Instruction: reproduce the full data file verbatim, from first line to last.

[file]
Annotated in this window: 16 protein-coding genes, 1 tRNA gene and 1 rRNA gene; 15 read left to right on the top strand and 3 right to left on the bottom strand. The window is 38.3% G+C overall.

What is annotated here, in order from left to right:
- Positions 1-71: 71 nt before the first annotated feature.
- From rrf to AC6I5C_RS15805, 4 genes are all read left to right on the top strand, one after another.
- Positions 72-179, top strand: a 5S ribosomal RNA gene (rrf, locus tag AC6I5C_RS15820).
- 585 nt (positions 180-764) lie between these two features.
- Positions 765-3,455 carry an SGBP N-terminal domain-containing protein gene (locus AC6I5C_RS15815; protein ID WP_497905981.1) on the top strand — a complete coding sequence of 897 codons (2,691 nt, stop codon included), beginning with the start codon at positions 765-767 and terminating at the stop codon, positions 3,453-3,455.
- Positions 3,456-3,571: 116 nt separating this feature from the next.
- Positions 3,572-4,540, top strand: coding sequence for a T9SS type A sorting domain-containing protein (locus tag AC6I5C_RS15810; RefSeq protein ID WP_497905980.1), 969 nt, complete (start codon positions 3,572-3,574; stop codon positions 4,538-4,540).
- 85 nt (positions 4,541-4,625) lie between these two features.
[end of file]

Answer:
Annotated in this window: 16 protein-coding genes, 1 tRNA gene and 1 rRNA gene; 15 read left to right on the top strand and 3 right to left on the bottom strand. The window is 38.3% G+C overall.

What is annotated here, in order from left to right:
- Positions 1-71: 71 nt before the first annotated feature.
- From rrf to AC6I5C_RS15805, 4 genes are all read left to right on the top strand, one after another.
- Positions 72-179, top strand: a 5S ribosomal RNA gene (rrf, locus tag AC6I5C_RS15820).
- 585 nt (positions 180-764) lie between these two features.
- Positions 765-3,455 carry an SGBP N-terminal domain-containing protein gene (locus AC6I5C_RS15815; protein ID WP_497905981.1) on the top strand — a complete coding sequence of 897 codons (2,691 nt, stop codon included), beginning with the start codon at positions 765-767 and terminating at the stop codon, positions 3,453-3,455.
- Positions 3,456-3,571: 116 nt separating this feature from the next.
- Positions 3,572-4,540, top strand: coding sequence for a T9SS type A sorting domain-containing protein (locus tag AC6I5C_RS15810; RefSeq protein ID WP_497905980.1), 969 nt, complete (start codon positions 3,572-3,574; stop codon positions 4,538-4,540).
- 85 nt (positions 4,541-4,625) lie between these two features.